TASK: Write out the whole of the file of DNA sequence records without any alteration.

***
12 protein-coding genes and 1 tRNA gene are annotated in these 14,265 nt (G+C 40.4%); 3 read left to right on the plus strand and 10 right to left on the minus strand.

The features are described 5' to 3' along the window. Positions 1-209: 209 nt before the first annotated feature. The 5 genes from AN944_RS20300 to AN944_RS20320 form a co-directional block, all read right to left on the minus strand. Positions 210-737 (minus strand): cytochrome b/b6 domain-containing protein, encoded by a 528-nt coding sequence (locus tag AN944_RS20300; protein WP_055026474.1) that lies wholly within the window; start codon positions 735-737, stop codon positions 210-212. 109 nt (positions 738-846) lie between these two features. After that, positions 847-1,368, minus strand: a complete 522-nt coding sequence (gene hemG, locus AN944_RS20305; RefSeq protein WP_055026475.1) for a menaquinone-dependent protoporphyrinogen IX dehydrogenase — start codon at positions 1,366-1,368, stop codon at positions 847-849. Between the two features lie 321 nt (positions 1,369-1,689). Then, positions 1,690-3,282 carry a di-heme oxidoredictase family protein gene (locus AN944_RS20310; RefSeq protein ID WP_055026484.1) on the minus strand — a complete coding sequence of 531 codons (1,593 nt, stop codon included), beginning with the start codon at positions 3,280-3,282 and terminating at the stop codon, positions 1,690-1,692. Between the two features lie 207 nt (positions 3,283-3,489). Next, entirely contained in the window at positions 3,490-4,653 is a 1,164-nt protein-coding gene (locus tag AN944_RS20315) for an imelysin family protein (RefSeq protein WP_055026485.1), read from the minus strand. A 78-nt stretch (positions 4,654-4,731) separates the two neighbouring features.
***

12 protein-coding genes and 1 tRNA gene are annotated in these 14,265 nt (G+C 40.4%); 3 read left to right on the plus strand and 10 right to left on the minus strand.

The features are described 5' to 3' along the window. Positions 1-209: 209 nt before the first annotated feature. The 5 genes from AN944_RS20300 to AN944_RS20320 form a co-directional block, all read right to left on the minus strand. Positions 210-737 (minus strand): cytochrome b/b6 domain-containing protein, encoded by a 528-nt coding sequence (locus tag AN944_RS20300; protein WP_055026474.1) that lies wholly within the window; start codon positions 735-737, stop codon positions 210-212. 109 nt (positions 738-846) lie between these two features. After that, positions 847-1,368, minus strand: a complete 522-nt coding sequence (gene hemG, locus AN944_RS20305; RefSeq protein WP_055026475.1) for a menaquinone-dependent protoporphyrinogen IX dehydrogenase — start codon at positions 1,366-1,368, stop codon at positions 847-849. Between the two features lie 321 nt (positions 1,369-1,689). Then, positions 1,690-3,282 carry a di-heme oxidoredictase family protein gene (locus AN944_RS20310; RefSeq protein ID WP_055026484.1) on the minus strand — a complete coding sequence of 531 codons (1,593 nt, stop codon included), beginning with the start codon at positions 3,280-3,282 and terminating at the stop codon, positions 1,690-1,692. Between the two features lie 207 nt (positions 3,283-3,489). Next, entirely contained in the window at positions 3,490-4,653 is a 1,164-nt protein-coding gene (locus tag AN944_RS20315) for an imelysin family protein (RefSeq protein WP_055026485.1), read from the minus strand. A 78-nt stretch (positions 4,654-4,731) separates the two neighbouring features.